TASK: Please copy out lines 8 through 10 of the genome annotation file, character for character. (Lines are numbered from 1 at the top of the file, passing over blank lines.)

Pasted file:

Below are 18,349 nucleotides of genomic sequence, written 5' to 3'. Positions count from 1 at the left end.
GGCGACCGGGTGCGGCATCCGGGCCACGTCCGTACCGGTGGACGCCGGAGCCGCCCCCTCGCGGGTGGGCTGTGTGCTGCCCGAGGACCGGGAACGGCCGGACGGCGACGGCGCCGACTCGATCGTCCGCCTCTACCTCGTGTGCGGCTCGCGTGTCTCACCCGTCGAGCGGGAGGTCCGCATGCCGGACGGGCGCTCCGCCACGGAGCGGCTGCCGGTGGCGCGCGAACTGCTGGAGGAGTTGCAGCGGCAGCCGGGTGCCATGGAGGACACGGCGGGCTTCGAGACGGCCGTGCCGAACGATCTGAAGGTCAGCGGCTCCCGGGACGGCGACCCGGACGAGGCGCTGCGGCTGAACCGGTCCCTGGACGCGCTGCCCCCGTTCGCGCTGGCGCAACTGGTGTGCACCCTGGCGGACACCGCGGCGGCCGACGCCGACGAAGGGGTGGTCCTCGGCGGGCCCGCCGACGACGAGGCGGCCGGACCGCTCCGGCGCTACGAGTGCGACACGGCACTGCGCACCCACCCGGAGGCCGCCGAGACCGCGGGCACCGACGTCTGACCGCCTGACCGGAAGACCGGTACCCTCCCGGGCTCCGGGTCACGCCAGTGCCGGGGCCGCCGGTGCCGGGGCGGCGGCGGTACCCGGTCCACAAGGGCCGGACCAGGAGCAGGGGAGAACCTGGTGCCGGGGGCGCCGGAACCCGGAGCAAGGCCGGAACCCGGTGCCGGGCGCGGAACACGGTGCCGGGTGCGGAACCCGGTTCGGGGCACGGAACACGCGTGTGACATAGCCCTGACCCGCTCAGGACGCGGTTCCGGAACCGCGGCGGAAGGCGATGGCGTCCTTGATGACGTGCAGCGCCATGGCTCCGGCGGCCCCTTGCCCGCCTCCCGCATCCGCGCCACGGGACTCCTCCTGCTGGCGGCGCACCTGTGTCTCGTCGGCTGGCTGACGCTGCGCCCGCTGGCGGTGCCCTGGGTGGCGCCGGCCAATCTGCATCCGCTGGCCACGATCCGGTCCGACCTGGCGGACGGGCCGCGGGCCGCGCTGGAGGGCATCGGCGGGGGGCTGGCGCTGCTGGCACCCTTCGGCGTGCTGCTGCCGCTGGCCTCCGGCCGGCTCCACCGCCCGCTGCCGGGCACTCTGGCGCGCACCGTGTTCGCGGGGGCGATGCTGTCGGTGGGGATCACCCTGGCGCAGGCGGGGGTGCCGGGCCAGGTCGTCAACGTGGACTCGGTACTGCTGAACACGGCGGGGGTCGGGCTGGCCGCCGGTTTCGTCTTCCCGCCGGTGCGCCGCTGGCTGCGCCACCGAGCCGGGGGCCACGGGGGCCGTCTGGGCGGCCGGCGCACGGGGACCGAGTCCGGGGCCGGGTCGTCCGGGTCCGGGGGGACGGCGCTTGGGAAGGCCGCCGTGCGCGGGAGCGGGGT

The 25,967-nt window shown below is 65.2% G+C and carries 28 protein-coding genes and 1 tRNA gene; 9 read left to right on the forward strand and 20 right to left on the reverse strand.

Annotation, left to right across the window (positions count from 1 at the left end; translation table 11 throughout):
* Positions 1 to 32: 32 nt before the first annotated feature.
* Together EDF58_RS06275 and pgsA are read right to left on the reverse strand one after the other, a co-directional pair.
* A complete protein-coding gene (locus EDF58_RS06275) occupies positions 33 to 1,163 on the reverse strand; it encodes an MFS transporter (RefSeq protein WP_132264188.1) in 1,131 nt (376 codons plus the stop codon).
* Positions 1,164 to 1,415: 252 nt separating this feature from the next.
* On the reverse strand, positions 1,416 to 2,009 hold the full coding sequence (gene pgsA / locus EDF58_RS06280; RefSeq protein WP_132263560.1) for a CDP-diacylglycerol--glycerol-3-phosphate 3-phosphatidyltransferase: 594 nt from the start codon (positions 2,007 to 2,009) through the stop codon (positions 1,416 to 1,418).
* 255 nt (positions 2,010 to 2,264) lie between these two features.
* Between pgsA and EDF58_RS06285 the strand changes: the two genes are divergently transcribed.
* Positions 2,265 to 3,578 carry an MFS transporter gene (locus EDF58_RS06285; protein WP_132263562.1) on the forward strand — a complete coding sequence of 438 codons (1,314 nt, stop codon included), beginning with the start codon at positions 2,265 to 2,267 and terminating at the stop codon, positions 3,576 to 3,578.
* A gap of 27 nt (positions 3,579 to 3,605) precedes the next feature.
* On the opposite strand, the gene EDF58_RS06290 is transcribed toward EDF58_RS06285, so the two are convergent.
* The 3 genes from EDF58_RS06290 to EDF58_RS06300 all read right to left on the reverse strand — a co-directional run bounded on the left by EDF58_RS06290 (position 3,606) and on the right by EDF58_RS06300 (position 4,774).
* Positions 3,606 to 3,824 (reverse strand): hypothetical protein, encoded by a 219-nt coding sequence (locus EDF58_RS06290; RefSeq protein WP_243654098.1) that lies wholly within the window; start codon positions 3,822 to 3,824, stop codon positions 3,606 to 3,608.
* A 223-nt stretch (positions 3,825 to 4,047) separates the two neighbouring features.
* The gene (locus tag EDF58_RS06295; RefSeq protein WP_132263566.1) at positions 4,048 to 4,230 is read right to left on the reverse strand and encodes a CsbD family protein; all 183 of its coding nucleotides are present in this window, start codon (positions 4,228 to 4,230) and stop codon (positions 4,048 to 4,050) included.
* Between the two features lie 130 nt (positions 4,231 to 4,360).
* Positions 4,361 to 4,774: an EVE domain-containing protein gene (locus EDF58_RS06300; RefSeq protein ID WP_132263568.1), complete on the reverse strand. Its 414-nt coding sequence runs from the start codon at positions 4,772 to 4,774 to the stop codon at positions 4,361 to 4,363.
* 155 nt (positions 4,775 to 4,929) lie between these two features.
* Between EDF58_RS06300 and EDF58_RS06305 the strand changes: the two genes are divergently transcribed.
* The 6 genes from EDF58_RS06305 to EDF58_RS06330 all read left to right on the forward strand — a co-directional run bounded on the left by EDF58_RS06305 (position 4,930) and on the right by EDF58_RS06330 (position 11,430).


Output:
* Positions 1,164 to 1,415: 252 nt separating this feature from the next.
* On the reverse strand, positions 1,416 to 2,009 hold the full coding sequence (gene pgsA / locus EDF58_RS06280; RefSeq protein WP_132263560.1) for a CDP-diacylglycerol--glycerol-3-phosphate 3-phosphatidyltransferase: 594 nt from the start codon (positions 2,007 to 2,009) through the stop codon (positions 1,416 to 1,418).
* 255 nt (positions 2,010 to 2,264) lie between these two features.